“Beneath the media world lies our perceptual framework, and digital media may change how we know what we know.” So insists Chris Carlsson in “The Shape of Truth To Come,” one of the more accessible of the 21 essays and political tracts anthologized within this book. And therein, in the theme “political,” lies the biggest problem with this book. Everything revolves around postmodern socialist/Marxist philosophy.
Resisting The Virtual Life is very much a classic university textbook with its own jargon, esoteric knowledge and politically correct jockeying for status. As dull, verbose, self-referential, opaque, presumptuous and complex in its structures and concepts as Scottish Freemasonry. Don’t get me wrong, please, I myself am absolutely on the side of an immense skeptical suspicion of the “World Wide Web.” What a horrible title. Are we all the innocent little insects unwittingly trapped in a gluey binary Armageddon of telephone lines? Who is the spider? Well, control, of course. Corporations, of course, increasingly insipid and acceleratingly effective bureaucratic governments.
The themes of enforced apathy and mobility of labor really circle each other like sumo wrestlers here. And it’s scary. Which makes this the right time to reassess the malignant cancer of personal computers; the intrusion into intellectual privacy and inner space; the surrender of autonomy; the detached Prozac miasma of virtual passivity and loss of identity that comes with all this dull gray plastic.
Look at it this way, simplistic though it sounds: If “Virtual Life” is supported, proselytized and applauded by your worst enemies, and it is profitable for them, then why consent of your own volition to partake of this “cure-all.” No way is this medium benign! Far from it. It’s the greatest chance to survey all you can see from a great height, just like Jesus in the desert, and who was offering HIM that illusory empowerment?
Uh, uh. Please plow through this, despite the turgid and user unfriendly style and semantics. Because it will do you good! The digital revolution is not benign. Don’t kid yourself, or your self. You are as much fodder for this new economic miracle as your ancestors were when they were forced from the arable land to become a disposable raw material for the iron mills and cotton mills of the 19th century.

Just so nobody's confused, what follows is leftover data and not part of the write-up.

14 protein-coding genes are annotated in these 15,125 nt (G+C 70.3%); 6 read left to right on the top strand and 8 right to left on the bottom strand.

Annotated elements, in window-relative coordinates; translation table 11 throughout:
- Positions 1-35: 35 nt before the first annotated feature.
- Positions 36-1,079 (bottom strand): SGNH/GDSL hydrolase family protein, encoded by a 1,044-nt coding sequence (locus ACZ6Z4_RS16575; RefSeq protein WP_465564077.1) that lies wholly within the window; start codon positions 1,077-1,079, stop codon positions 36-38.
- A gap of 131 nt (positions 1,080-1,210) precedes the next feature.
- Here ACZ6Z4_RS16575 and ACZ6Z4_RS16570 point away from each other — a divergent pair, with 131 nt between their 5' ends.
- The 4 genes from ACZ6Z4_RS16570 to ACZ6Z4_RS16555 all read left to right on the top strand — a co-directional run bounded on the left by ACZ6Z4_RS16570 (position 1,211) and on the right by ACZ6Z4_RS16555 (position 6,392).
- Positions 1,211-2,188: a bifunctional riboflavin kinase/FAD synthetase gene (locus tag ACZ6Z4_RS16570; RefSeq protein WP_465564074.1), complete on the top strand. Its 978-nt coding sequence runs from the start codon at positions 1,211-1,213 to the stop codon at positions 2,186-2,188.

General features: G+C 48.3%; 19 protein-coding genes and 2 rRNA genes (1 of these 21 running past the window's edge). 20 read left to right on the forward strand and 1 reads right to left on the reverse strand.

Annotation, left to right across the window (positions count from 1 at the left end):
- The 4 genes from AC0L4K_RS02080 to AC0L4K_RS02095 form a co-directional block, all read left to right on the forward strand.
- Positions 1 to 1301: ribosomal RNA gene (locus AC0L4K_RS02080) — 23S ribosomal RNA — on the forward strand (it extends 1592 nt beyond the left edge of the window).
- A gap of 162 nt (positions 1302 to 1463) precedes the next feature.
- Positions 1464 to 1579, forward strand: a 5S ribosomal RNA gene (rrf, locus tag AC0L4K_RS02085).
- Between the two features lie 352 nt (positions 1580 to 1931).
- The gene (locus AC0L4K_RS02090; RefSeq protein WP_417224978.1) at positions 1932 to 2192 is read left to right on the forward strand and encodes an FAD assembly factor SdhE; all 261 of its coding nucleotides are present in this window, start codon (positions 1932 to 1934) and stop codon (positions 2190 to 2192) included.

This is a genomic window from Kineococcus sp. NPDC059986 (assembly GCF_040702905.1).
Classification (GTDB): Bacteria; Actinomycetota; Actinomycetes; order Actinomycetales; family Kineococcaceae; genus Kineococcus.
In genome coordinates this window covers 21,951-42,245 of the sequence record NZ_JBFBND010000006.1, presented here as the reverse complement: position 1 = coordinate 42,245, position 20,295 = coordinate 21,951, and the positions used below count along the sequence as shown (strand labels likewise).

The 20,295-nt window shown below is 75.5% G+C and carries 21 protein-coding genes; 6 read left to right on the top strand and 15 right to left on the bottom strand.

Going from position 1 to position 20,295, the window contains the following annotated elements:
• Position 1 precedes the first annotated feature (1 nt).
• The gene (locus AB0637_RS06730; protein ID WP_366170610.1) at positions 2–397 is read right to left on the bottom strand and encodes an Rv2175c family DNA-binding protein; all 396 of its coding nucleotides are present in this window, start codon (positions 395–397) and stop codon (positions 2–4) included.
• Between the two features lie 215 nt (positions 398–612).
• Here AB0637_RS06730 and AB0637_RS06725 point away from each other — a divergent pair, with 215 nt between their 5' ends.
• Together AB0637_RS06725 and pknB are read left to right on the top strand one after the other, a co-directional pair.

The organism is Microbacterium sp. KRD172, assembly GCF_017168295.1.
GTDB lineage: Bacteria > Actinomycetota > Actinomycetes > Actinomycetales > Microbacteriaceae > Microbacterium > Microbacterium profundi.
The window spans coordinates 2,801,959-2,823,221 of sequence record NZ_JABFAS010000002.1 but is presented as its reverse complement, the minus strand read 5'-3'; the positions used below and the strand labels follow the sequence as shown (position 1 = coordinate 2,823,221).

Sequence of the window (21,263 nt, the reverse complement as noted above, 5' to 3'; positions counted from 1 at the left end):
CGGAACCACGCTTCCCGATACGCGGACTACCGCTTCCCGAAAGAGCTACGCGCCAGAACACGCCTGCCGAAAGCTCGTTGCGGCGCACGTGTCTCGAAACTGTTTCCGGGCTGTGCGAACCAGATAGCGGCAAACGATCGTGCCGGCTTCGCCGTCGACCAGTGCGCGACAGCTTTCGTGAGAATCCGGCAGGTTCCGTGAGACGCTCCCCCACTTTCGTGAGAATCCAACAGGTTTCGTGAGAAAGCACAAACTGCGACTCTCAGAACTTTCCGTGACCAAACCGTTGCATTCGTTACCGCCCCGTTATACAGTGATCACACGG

Worse still, once uprooted, they were trained to consume the surplus they were enslaved to produce. Now, with less need in the West for covert slavery, the primary purpose of the majority of the population is conveniently reduced to overt and insatiable consumption, in and of itself. Oh, in case you wondered where the slaves are now… Well, occupied Haiti, Korea, Thailand and, when the time comes, Africa once again.
It’s the perfect scam. Hell, they don’t even need a semieducated and minimally healthy immigrant workforce anymore. Why else did you think education and medical services are being encouraged to disintegrate? A mediocratic middle class have unwittingly become the “new serfs.” They integrate enthusiastically with the insatiable “virtual life.” They are compelled to consume this quixotic future. They have even been trained to measure their success by their acquisition of its artifacts and their access to an ever-increasing amount of its software. Like lemmings they bless and feed the hand that signals the route to the final cataclysmic cliff. As the introduction succinctly reminds us, mobility of labor is the capitalist dream and computers realize the ultimate exploitative nightmare. All labor can now travel anywhere without physically moving. Much cheaper and more efficient. Everything piped down a phone wire. Perfect! I don’t think so. Count me out. I unplugged my modem ages ago. Best thing I ever did for my creative mind. Unplug yours too. Read this book, privately. Think hard about it, privately. Practice talking, privately.
Publisher: City Lights
Paperback: 278 pages